Wednesday, 18 March 2015

Unity and quality settings

We've been pretty bogged down in learning the Unity IDE and picking our way through the differences in Javascript and UnityScript (yep, that really is a thing - and it's ever-so-slightly different to "regular" javascript). But this evening we took an hour out to play with the quality settings. And we got some interesting results.

At the minute we're developing on a PC - it's a quad-core 3Ghz something-or-other with 6Gb of RAM and a whopping 1Gb graphics card (these numbers actually don't mean very much to me, personally, but the guy I got the machine off seemed to think they sounded impressive). It's the most powerful PC I've ever used. But then again, for the last ten years or so, most of my coding has been done in NotePad (well, EditPlus2 if I'm honest) or Visual Studio!

Anyway, it's a half-decent machine (as far as I'm concerned anyway) and it runs 3D graphics fairly well. So during a bit of "downtime" we had a play with the quality settings.

I didn't even know this kind of thing existed - it was only after asking Steve about how he prepares his software for "real-world applications" that he suggested using the same code-based and simply dropping the graphics quality for lower-end devices. It seemed like an idea, so we had a play to see what the different settings did:

On our machine, there was actually very little difference between the first three settings, fastest, fast and simple. Maybe we didn't have enough lights and effects to tell them apart; in any of these settings, there were few or no shadows on any of the objects.

Noticing the quality level change slightly as we went to "good" quality, we actually turned off shadows, as these were a little distracting. At this stage, we were more concerned with how our shapes were rendered, rather than the "sparkle" that particle systems and lighting occlusion (is that even a thing?) added to a scene.

Compared to "simple" mode, where the edges of all the shapes on screen had very definite "jaggies" along the edge, the "good" mode did a decent job of smoothing all the edges. So we were expecting great things from "beautiful" mode...

 Beautiful mode sharpened up a lot of things in the scene; it was only after comparing screenshots between "good" and "beautiful" we noticed what the actual difference was. The bitmaps on the floor tiles are much sharper (we hadn't really noticed that the deforms on the floors in "good" mode actually made them look quite blurry on second glance).

But in sharpening up some of the bitmaps, something else happened too. Our animated (soldier) character started to display little white dots along the seams of the arms. They only appeared every now and again, and only for a single frame of animation. But they were noticeable enough to be distracting.

If you looked at the surroundings (as you might for a first-person shoot'em up) beautiful was definitely an improvement over "good". But if you looked at animated characters in the scene (as you might with a third-person shooter, for example) "good" actually gave better results than "beautiful" - the characters were certainly better animated, and the edges were not so jaggy (though the perspective distortion on the bitmaps did make them appear a bit more blurry).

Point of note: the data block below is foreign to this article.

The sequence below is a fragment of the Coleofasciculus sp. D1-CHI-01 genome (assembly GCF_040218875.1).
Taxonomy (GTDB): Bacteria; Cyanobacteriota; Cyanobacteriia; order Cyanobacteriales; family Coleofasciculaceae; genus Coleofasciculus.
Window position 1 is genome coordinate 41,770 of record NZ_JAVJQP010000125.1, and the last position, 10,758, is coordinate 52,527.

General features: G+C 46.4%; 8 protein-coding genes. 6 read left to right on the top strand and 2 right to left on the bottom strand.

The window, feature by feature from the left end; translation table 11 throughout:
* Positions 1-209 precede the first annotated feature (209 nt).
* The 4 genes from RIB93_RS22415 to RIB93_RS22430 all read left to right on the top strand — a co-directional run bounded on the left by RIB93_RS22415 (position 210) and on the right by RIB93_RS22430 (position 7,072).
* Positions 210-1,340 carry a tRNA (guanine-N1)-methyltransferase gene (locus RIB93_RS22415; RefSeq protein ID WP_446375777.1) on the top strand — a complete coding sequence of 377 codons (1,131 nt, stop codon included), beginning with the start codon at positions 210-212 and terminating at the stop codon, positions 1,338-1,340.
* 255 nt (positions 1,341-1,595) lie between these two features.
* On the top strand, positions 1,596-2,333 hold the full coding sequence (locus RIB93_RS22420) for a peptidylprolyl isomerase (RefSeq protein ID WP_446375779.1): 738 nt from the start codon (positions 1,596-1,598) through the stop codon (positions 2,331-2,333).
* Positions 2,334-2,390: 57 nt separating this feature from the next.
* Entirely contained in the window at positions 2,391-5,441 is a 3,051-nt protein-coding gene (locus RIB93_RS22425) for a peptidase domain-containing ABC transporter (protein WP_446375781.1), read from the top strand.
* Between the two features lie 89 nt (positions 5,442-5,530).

Strangley, things didn't improve with the ultimate "fantastic" setting.

Once again, the scenery got that little bit sharper, but the animated character still had those annoying flashes of white every now and again. Not there all the time, but noticeable enough if you watched the animation - a little like the way you might spot a rabbit's tail as it runs away from you in an empty field. If you look for it, it's hard to notice - but just gaze at the scene and every now and again you see a flash of white.

While "good" does create distorted floor (and ceiling) tiles, we're actually thinking of sticking with "good" as the default quality setting, if only because those flashes of white on the animated character are so distracting. The jagged edges of the walls and floors (and, for that matter, around the character) in "beautiful" mode are pretty off-putting too.

Just when we thought we'd found the best graphics settings for us we then discovered a single-line script, which confirmed our choice: QualitySettings.antiAliasing.

This can be set to zero, one, two, four or eight.

The differences in quality are most noticeable with antiAliasing set to eight.
The screenshot above shows the same scene, at "good" setting, with antiAliasing set to zero (left) and eight (right). The scene on the right is much easier on the eye!

The decision was cast, when we flipped back to "beautiful" settings, even with antiAliasing set to maximum, and we still got jaggies around our animated character. At "good" quality, the character sits "inside" the scene - he looks like he's part of the spaceship interior. At "beautiful" quality or above, the jaggies around the edges - and in particular along the gun barrels - make it look like an animated overlay, plopped on top of a 3D render.

So there we have it. It may be peculiar to our machine, and work perfectly fine on other devices. But for now, we're sticking with max antialiasing, and limiting our graphics quality to "good". We'll just have to learn to live with the slightly blurry tiles (or perhaps whizz the camera around quickly, and call it motion blur!)